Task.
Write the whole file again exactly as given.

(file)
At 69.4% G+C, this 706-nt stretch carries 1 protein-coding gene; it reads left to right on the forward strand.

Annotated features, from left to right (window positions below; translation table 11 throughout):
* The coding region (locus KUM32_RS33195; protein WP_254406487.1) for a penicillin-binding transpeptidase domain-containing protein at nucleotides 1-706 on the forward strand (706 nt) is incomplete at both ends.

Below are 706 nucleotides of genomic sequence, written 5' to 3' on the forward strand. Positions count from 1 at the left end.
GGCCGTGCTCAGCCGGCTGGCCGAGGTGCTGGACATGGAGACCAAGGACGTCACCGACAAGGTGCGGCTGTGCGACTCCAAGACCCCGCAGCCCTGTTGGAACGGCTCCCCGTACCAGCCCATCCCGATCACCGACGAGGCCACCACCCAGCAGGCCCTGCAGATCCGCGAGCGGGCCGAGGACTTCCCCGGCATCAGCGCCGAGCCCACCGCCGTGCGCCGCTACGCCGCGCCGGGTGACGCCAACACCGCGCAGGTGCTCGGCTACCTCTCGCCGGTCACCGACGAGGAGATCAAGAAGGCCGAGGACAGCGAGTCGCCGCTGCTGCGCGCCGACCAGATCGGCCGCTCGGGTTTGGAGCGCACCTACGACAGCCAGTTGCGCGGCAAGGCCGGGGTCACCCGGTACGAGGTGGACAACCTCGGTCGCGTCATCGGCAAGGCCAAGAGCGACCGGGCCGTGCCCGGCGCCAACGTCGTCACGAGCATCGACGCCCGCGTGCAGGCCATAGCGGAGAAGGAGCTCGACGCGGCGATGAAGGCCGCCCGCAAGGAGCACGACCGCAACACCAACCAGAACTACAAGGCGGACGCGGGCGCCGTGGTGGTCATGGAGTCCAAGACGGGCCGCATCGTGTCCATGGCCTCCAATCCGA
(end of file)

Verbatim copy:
At 69.4% G+C, this 706-nt stretch carries 1 protein-coding gene; it reads left to right on the forward strand.

Annotated features, from left to right (window positions below; translation table 11 throughout):
* The coding region (locus KUM32_RS33195; protein WP_254406487.1) for a penicillin-binding transpeptidase domain-containing protein at nucleotides 1-706 on the forward strand (706 nt) is incomplete at both ends.

Below are 706 nucleotides of genomic sequence, written 5' to 3' on the forward strand. Positions count from 1 at the left end.
GGCCGTGCTCAGCCGGCTGGCCGAGGTGCTGGACATGGAGACCAAGGACGTCACCGACAAGGTGCGGCTGTGCGACTCCAAGACCCCGCAGCCCTGTTGGAACGGCTCCCCGTACCAGCCCATCCCGATCACCGACGAGGCCACCACCCAGCAGGCCCTGCAGATCCGCGAGCGGGCCGAGGACTTCCCCGGCATCAGCGCCGAGCCCACCGCCGTGCGCCGCTACGCCGCGCCGGGTGACGCCAACACCGCGCAGGTGCTCGGCTACCTCTCGCCGGTCACCGACGAGGAGATCAAGAAGGCCGAGGACAGCGAGTCGCCGCTGCTGCGCGCCGACCAGATCGGCCGCTCGGGTTTGGAGCGCACCTACGACAGCCAGTTGCGCGGCAAGGCCGGGGTCACCCGGTACGAGGTGGACAACCTCGGTCGCGTCATCGGCAAGGCCAAGAGCGACCGGGCCGTGCCCGGCGCCAACGTCGTCACGAGCATCGACGCCCGCGTGCAGGCCATAGCGGAGAAGGAGCTCGACGCGGCGATGAAGGCCGCCCGCAAGGAGCACGACCGCAACACCAACCAGAACTACAAGGCGGACGCGGGCGCCGTGGTGGTCATGGAGTCCAAGACGGGCCGCATCGTGTCCATGGCCTCCAATCCGA